Vicki has traveled in time — she’s trapped in 1795, and so are we, for the foreseeable future. We’re here to learn the secret history of how Barnabas became a vampire, and how he lost Josette, the woman that he loved.
In the last episode, we met Angelique, a beautiful young maid who works for Josette’s family. She had a love affair with Barnabas in Martinique, before he knew that the wealthy Josette returned his affections. Josette is traveling to Collinsport for her wedding to Barnabas… but Angelique isn’t done with him yet.
“I’m just glad to be here.”
Happy Thanksgiving, everyone! Thursday’s episode of Dark Shadows was pre-empted this week, so ABC could air football on Thanksgiving afternoon. I want the blog to keep the Monday-to-Friday rhythm of the original broadcast, so today, the normal blog entry is pre-empted by our own Thanksgiving treat.
Today, we’re going to do some time travel, fast-forwarding to the mysterious far-off year of 1991. It’s a Sunday night in January, and NBC is airing the prime-time remake of Dark Shadows. This first episode is a two-hour journey into the unknown, so let’s get started…
“I am your servant. You are my master. That’s the way it is. That’s the way it is to be.”
Okay, let’s talk some more about The Crucible, the 1953 Arthur Miller play about the Salem witch trials. Everybody knows that The Crucible is the inspiration for the Collinsport witch hunt that’s coming up next month, but the influence goes even deeper than that, all the way down into the soul of Dark Shadows.
The play is a dramatization of the hysteria in 1692 Salem, Massachusetts. A group of young girls is found dancing in the woods, in defiance of the strict Puritan laws against dancing, music and anything that might be enjoyable. Horrified at being discovered, and desperate to find a scapegoat, the girls pretend that they’ve been seduced and tormented by witches living in the village. Directed by the eldest girl, Abigail Williams, they become a terrifying mob who accuse dozens of their neighbors. Guided only by the “spectral evidence” of the girls’ testimony, the court convicts and executes 20 innocent people.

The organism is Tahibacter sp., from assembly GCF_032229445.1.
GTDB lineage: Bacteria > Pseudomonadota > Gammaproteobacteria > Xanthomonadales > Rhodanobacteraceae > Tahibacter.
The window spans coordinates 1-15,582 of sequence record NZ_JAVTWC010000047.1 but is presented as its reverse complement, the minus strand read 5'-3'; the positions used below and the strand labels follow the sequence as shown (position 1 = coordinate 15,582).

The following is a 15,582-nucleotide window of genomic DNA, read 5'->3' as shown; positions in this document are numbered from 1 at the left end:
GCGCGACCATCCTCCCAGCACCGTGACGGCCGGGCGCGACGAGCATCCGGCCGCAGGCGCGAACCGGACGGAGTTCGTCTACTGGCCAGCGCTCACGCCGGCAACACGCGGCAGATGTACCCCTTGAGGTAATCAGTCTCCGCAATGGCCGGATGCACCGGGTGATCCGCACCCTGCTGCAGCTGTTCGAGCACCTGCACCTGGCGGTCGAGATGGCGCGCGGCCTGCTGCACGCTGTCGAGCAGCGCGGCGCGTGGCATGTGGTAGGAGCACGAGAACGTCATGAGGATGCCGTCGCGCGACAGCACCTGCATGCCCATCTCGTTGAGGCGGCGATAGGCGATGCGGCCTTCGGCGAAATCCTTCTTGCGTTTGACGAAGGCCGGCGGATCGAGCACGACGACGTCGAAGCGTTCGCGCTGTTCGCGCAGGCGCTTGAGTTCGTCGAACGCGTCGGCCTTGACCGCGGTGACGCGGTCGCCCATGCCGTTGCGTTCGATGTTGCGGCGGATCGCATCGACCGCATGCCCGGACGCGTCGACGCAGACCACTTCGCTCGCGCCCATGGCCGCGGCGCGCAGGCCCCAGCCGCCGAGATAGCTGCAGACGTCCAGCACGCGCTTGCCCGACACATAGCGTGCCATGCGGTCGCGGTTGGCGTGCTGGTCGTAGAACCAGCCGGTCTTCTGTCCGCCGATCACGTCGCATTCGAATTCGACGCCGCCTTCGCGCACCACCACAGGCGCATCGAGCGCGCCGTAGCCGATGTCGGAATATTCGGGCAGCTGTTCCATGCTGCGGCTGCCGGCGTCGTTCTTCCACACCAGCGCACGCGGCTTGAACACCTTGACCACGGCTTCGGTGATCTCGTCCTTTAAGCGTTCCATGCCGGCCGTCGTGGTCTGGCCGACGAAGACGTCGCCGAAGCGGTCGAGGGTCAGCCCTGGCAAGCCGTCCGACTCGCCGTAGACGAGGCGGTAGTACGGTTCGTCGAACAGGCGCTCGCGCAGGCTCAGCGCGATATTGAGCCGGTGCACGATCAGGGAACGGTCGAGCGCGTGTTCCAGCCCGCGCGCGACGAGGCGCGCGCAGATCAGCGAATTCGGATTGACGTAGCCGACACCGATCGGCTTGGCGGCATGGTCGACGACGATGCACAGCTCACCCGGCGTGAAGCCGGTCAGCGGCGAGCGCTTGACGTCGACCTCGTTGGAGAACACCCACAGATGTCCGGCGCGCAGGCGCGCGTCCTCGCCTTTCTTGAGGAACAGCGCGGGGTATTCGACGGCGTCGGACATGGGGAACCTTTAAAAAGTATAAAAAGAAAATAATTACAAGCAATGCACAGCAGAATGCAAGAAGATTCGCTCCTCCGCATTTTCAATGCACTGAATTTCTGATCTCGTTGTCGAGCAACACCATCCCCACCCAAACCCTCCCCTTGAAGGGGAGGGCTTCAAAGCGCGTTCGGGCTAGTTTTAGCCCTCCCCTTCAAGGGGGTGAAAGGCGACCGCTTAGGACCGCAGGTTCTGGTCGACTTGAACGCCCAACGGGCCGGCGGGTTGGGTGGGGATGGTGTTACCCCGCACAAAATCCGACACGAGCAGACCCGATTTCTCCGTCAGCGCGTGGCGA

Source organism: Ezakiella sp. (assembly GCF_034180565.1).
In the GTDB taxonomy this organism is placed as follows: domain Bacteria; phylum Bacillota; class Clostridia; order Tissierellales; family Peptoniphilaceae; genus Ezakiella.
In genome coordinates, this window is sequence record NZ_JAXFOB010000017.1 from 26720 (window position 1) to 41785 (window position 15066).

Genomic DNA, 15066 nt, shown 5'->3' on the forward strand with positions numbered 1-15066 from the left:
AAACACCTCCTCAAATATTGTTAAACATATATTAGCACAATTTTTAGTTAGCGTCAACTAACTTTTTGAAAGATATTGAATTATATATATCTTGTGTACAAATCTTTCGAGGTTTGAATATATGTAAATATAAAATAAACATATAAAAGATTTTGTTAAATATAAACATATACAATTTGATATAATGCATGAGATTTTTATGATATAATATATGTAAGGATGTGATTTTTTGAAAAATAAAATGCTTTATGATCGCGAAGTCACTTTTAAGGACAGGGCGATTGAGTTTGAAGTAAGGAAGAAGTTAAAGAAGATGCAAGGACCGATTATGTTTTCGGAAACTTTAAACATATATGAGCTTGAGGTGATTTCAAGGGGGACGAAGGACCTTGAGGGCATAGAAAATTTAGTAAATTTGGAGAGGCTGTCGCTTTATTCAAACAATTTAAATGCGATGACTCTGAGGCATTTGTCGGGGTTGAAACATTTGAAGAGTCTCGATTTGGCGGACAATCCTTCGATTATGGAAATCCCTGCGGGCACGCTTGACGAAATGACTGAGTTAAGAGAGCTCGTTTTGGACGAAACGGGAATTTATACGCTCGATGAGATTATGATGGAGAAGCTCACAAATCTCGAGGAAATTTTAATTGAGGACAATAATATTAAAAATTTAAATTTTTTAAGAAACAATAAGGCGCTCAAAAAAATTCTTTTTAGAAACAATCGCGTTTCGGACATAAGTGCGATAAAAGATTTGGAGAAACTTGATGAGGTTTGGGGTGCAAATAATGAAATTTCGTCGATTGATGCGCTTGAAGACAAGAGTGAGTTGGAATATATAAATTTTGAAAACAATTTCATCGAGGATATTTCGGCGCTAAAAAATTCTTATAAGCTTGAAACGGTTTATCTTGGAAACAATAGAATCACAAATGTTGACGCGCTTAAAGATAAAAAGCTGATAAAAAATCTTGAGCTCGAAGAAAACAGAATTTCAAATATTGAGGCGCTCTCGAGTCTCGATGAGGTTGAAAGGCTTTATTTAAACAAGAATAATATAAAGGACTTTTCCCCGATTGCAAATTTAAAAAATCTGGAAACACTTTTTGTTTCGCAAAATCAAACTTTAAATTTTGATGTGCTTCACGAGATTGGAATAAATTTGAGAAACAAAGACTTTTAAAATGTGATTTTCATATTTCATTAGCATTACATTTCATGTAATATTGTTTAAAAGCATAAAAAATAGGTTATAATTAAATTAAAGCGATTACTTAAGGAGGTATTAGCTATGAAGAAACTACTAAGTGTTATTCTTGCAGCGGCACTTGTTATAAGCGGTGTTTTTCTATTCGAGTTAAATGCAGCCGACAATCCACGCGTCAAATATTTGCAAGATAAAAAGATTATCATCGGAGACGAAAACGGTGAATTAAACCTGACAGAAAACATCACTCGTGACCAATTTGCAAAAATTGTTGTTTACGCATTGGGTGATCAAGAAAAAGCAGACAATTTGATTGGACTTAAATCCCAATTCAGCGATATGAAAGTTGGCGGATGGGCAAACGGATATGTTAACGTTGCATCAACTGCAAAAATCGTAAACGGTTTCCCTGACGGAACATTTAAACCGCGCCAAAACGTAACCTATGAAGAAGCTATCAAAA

Abigail is a terrifying figure in the play — self-centered and vengeful, taking a special delight in wielding the power that she’s suddenly acquired. Abigail was a servant of farmer John Proctor, and her tangled relationship with him is the emotional heart of the drama.
Over the last few weeks, the crucial new idea on the show is to introduce these narrative collisions, weaving characters from other fictional worlds into the story of Dark Shadows. There’s a beautiful woman from another story walking into the house today, and things are going to get ugly.
“I can’t let you leave here. The evil in you may return in another form.”
You know the scene at the end of The Wizard of Oz when Dorothy wakes up, and she’s delighted to discover that the ruby slippers have carried her home, and she’s surrounded by her family and friends? And everybody is super thrilled that their beloved Dorothy is alive and safe at home? Well, this scene isn’t like that at all.
Today, Vicki wakes up and finds Mrs. Johnson, the friendly housekeeper, sitting by the bed. Except she’s not Mrs. Johnson, she’s not friendly, you’re still trapped in the nightmare, and she hates you.
“Something happened during the séance… something unnatural.”
A long time ago…
Vicki is confused. That’s not a particularly startling development, because she generally goes around in a state of ongoing bafflement, but this time she has a good reason.
The last thing she knew, she was sitting in the Collinwood drawing room, having a perfectly ordinary séance with her employers, just like anyone might at the end of an average day at work. Then a ghost started speaking through her mouth, and now she’s standing outside the Old House, and it’s a bright, sunny day.
As she approaches the house, Barnabas Collins opens the door, and he’s young and alive and engaged to Josette, and it’s the past.